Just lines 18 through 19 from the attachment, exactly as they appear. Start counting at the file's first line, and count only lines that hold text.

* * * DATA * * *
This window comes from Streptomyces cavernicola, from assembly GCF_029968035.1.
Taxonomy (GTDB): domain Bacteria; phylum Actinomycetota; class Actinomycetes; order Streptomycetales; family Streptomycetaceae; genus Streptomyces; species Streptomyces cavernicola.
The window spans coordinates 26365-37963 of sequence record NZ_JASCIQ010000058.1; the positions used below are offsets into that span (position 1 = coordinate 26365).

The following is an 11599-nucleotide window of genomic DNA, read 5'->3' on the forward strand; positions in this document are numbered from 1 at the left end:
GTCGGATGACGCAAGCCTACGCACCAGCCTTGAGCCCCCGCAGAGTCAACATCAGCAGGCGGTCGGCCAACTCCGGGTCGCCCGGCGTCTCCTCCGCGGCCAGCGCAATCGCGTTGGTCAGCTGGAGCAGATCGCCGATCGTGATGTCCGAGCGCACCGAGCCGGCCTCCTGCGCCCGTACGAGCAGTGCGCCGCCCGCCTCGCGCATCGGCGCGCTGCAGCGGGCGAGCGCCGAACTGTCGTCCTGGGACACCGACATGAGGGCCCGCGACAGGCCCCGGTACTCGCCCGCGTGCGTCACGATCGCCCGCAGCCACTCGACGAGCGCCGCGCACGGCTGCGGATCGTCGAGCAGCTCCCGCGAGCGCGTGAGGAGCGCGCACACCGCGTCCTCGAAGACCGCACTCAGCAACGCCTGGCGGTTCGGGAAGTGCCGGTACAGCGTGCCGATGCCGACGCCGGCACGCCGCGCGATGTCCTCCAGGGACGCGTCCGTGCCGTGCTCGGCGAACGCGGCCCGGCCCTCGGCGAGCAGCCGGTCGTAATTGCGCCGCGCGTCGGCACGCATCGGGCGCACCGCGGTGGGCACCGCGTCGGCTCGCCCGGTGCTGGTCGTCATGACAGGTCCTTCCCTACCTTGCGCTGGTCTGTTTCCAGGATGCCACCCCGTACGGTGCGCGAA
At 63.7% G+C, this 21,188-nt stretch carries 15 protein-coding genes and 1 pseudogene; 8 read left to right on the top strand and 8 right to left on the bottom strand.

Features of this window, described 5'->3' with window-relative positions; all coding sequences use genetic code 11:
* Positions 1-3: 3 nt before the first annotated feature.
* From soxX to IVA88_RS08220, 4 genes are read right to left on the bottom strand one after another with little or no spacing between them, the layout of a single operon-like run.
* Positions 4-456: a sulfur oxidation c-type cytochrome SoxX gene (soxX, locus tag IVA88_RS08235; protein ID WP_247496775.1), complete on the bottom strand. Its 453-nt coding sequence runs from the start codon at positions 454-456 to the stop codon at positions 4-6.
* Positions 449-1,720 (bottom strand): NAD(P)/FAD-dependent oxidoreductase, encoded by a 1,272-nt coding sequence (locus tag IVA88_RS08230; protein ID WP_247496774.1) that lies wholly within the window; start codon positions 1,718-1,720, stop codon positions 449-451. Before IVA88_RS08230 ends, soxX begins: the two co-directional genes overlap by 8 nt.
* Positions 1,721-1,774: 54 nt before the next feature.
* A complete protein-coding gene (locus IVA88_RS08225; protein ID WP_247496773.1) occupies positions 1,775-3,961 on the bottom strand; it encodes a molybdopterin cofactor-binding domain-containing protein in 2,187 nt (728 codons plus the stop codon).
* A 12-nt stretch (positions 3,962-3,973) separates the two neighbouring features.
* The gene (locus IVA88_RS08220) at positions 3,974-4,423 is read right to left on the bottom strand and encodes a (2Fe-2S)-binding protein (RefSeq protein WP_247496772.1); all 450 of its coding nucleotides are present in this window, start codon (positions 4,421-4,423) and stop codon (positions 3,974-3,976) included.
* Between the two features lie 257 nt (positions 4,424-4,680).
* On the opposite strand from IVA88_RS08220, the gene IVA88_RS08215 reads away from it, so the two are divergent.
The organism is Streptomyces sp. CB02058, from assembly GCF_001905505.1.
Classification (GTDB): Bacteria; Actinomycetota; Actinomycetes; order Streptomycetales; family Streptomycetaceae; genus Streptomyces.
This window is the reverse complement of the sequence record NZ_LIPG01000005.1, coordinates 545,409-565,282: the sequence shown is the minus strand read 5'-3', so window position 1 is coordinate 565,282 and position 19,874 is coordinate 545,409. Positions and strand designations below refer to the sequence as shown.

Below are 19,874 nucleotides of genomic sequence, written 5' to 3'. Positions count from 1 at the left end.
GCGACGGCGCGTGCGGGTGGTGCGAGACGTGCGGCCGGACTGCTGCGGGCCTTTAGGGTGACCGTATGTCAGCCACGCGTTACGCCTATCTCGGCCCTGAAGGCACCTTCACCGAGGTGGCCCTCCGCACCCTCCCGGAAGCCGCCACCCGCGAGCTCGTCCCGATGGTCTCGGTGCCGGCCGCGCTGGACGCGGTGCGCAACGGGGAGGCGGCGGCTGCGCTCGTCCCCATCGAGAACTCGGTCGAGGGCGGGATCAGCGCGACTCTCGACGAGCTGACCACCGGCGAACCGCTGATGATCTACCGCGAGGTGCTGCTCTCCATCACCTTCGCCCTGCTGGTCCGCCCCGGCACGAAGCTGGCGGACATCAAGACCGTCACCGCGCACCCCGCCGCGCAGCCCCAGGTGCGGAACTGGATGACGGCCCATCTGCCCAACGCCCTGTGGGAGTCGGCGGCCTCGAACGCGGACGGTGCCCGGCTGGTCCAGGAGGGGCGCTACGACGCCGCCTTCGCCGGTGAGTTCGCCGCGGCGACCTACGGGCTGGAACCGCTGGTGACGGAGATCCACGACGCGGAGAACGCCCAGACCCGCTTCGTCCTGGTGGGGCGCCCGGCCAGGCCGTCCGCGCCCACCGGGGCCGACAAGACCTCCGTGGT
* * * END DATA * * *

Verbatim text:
The organism is Streptomyces sp. CB02058, from assembly GCF_001905505.1.
Classification (GTDB): Bacteria; Actinomycetota; Actinomycetes; order Streptomycetales; family Streptomycetaceae; genus Streptomyces.